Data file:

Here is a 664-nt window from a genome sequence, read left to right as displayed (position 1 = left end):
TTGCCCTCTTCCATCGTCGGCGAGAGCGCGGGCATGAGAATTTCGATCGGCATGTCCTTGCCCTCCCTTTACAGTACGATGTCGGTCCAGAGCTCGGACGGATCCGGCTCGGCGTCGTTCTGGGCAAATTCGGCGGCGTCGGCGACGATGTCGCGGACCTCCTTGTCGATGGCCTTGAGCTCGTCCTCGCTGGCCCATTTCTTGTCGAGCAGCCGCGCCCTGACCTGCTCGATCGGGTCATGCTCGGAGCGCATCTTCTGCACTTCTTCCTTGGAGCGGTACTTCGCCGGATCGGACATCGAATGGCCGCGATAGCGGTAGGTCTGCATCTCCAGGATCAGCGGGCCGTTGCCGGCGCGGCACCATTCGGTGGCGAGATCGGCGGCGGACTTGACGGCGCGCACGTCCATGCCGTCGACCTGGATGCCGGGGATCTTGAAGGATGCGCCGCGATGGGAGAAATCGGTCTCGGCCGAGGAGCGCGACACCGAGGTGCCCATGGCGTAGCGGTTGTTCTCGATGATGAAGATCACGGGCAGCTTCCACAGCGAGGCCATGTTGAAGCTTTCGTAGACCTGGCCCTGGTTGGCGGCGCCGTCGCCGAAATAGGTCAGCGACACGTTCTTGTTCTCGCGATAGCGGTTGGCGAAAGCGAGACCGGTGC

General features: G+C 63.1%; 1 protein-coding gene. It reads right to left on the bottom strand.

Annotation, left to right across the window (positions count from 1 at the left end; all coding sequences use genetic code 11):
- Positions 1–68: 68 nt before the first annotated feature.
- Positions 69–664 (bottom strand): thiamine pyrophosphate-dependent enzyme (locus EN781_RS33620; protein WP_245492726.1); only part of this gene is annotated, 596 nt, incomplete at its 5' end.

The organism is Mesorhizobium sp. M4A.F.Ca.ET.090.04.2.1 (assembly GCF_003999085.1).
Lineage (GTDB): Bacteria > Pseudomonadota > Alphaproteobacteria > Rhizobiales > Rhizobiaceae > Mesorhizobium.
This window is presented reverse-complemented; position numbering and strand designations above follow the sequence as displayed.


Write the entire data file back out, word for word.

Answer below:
Here is a 664-nt window from a genome sequence, read left to right as displayed (position 1 = left end):
TTGCCCTCTTCCATCGTCGGCGAGAGCGCGGGCATGAGAATTTCGATCGGCATGTCCTTGCCCTCCCTTTACAGTACGATGTCGGTCCAGAGCTCGGACGGATCCGGCTCGGCGTCGTTCTGGGCAAATTCGGCGGCGTCGGCGACGATGTCGCGGACCTCCTTGTCGATGGCCTTGAGCTCGTCCTCGCTGGCCCATTTCTTGTCGAGCAGCCGCGCCCTGACCTGCTCGATCGGGTCATGCTCGGAGCGCATCTTCTGCACTTCTTCCTTGGAGCGGTACTTCGCCGGATCGGACATCGAATGGCCGCGATAGCGGTAGGTCTGCATCTCCAGGATCAGCGGGCCGTTGCCGGCGCGGCACCATTCGGTGGCGAGATCGGCGGCGGACTTGACGGCGCGCACGTCCATGCCGTCGACCTGGATGCCGGGGATCTTGAAGGATGCGCCGCGATGGGAGAAATCGGTCTCGGCCGAGGAGCGCGACACCGAGGTGCCCATGGCGTAGCGGTTGTTCTCGATGATGAAGATCACGGGCAGCTTCCACAGCGAGGCCATGTTGAAGCTTTCGTAGACCTGGCCCTGGTTGGCGGCGCCGTCGCCGAAATAGGTCAGCGACACGTTCTTGTTCTCGCGATAGCGGTTGGCGAAAGCGAGACCGGTGC

General features: G+C 63.1%; 1 protein-coding gene. It reads right to left on the bottom strand.

Annotation, left to right across the window (positions count from 1 at the left end; all coding sequences use genetic code 11):
- Positions 1–68: 68 nt before the first annotated feature.
- Positions 69–664 (bottom strand): thiamine pyrophosphate-dependent enzyme (locus EN781_RS33620; protein WP_245492726.1); only part of this gene is annotated, 596 nt, incomplete at its 5' end.

The organism is Mesorhizobium sp. M4A.F.Ca.ET.090.04.2.1 (assembly GCF_003999085.1).
Lineage (GTDB): Bacteria > Pseudomonadota > Alphaproteobacteria > Rhizobiales > Rhizobiaceae > Mesorhizobium.
This window is presented reverse-complemented; position numbering and strand designations above follow the sequence as displayed.